Tuesday 11th December 2018
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PGG Wrightson's cornerstone shareholder Agria Corp and its executive chair Alan Lai have settled with US authorities over claims the agriculture investment firm hid losses from investors through fraudulent accounting and overstated the value of its New York-listed stock.
The US Securities and Exchange Commission investigation triggered New Zealand's Overseas Investment Office to investigate whether Agria and its principals continued to meet the 'good character' necessary to pass foreign investment hurdles, given its controlling stake and directorships of rural services firm Wrightson.
That OIO investigation is still open, and Wrightson's committee of independent directors monitoring the review are still assessing whether there's any fall-out for the New Zealand firm. They stressed the events didn't involve the rural services company.
Wrightson shares fell to a 23-month low 51 cents, down 2 cents or 3.8 percent today. The stock has dropped 15 percent so far this year, compared to a 0.3 percent decline in the S&P/NZX All Index over the same period.
Agria was de-listed from the New York Stock Exchange last year after the NYSE found evidence the firm had inflated its share price.
In Washington overnight, the SEC said it had settled with Agria, which had agreed to pay US$3 million for fraudulent accounting between 2010 and 2013, primarily around how it overstated the value of stock and Chinese land use rights.
Separately, Lai, who chaired Wrightson up until Oct. 29 of this year, agreed to pay a US$400,000 penalty and be barred from acting as a director or officer of a public company for five years for manipulating prices in Agria's NYSE-listed shares in an effort to keep them from being delisted in 2013. Agria and Lai neither admitted nor denied the charges.
"Agria’s fraudulent accounting hid from investors the significant loss it sustained when it divested its principal operation in China, and Mr Lai artificially inflated the share price to maintain Agria’s NYSE listing," said Charles E Cain, who leads the SEC enforcement division’s Foreign Corrupt Practices Act unit.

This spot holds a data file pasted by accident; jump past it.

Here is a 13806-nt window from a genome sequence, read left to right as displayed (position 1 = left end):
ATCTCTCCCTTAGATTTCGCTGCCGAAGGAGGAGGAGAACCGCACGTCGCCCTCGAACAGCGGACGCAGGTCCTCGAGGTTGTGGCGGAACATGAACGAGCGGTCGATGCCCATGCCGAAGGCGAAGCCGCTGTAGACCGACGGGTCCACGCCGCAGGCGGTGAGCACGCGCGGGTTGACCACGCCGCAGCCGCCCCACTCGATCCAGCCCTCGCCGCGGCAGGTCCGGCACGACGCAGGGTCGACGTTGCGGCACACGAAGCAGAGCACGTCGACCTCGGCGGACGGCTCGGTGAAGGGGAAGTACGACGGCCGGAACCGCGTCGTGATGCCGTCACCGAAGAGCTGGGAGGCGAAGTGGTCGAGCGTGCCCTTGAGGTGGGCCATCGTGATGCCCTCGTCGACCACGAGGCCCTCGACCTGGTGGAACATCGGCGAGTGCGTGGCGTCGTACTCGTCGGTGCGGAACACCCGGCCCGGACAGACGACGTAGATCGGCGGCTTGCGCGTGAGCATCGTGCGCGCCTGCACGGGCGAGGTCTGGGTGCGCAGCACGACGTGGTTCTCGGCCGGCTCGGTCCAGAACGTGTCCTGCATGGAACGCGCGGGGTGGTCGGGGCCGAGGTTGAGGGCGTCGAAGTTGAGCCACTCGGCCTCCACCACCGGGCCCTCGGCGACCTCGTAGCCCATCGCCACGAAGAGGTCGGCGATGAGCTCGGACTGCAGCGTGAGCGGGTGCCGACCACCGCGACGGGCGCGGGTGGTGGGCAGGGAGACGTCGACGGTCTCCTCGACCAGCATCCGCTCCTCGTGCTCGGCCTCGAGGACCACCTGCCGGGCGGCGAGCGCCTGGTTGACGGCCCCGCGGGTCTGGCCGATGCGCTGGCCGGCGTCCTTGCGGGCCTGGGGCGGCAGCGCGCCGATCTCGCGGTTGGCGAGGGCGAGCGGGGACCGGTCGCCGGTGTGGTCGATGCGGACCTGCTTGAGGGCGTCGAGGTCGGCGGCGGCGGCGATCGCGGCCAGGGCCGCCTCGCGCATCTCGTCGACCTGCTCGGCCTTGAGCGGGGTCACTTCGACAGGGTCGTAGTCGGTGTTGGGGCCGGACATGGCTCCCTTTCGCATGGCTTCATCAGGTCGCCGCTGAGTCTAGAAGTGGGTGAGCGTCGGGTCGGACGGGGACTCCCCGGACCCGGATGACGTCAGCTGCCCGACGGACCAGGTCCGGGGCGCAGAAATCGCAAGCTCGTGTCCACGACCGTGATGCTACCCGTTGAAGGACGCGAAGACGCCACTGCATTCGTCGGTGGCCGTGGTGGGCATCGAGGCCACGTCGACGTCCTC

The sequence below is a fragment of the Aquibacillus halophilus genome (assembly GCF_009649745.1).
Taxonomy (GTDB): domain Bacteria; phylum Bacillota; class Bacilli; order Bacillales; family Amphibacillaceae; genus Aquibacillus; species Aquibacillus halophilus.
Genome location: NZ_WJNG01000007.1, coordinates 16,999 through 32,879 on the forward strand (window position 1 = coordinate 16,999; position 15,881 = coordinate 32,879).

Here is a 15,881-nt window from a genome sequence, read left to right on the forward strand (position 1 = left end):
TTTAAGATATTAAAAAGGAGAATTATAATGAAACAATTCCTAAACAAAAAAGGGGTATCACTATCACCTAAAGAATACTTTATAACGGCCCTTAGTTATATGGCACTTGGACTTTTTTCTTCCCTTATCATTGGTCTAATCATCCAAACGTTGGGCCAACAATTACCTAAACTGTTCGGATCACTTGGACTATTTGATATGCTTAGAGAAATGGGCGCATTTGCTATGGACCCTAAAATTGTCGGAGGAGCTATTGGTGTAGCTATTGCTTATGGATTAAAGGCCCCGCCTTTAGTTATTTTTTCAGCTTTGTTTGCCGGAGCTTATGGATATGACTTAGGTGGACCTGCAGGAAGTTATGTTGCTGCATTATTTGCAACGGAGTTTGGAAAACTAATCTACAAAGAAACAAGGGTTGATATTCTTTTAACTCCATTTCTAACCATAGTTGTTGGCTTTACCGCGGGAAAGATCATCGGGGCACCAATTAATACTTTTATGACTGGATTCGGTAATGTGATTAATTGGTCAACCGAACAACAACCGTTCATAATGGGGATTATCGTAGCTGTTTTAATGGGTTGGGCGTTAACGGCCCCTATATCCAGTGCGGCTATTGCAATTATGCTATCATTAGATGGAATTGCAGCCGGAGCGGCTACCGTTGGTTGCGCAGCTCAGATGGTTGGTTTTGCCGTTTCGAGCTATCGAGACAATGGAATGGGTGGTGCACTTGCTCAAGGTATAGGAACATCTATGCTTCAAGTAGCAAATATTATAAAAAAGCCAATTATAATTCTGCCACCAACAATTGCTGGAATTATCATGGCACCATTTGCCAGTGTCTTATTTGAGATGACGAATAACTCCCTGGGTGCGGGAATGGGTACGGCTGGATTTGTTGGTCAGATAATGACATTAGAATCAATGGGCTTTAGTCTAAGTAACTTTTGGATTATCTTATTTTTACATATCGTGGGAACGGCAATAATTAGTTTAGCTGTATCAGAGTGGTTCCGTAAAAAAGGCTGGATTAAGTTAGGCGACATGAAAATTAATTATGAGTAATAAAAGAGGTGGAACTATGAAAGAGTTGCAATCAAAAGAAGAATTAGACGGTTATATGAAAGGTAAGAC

"Disclosure of accurate information is vital to the integrity of our markets, and both Agria and Mr Lai have been appropriately held to account for their deceptive misconduct."
Agria also undertook to cooperate with any SEC investigations.
The US$3.4 million was within Agria's US$3.8 million provision it estimated the settlement would cost, although that also included legal costs. Agria had said it would tell the OIO about any settlement once the terms are agreed in principle.
Vanessa Horne, Land Information New Zealand group manager of the OIO, said the agency has been informed of the settlements.
"Both Agria and Mr Lai have been cooperating with the Overseas Investment Office’s investigation into good character concerns arising from the US SEC investigation and the US SEC settlements that have now been entered into," she said in a statement. "We are not in a position to comment further at this time."
Wrightson director Bruce Irvine, who chairs the committee of independent directors, said the committee is still assessing whether there are any consequences for the firm.
"This includes liaising with the New Zealand Overseas Investment Office regarding any implications concerning the good character of Agria Corporation as a major shareholder in PGW," he said.
Agria indirectly owns 50.2 percent of Wrightson through Agria (Singapore) which it gained through a $144 million partial takeover in 2011. It initially came on as a cornerstone investor in 2009, helping to re-capitalise the firm when its debt blew out following the failed merger with Silver Fern Farms.
When Agria bought its initial 13 percent stake in 2009, Wrightson's offer document noted Agria was facing a class action in the US over claims its US registration statement contained false statements at the time of its 2007 initial public offering. The lawsuit was subsequently dismissed.
Wrightson accounts for most of Agria's business, and the firm expects to recognise a US$92 million capital gain from the New Zealand company's sale of its seeds division to Danish cooperative DLF Seeds, although the Commerce Commission, whose approval is needed, has concerns about potential competition issues arising from the sale.
The future of Wrightson remains unclear with First NZ Capital retained to review the rest of the rural services firm's businesses.
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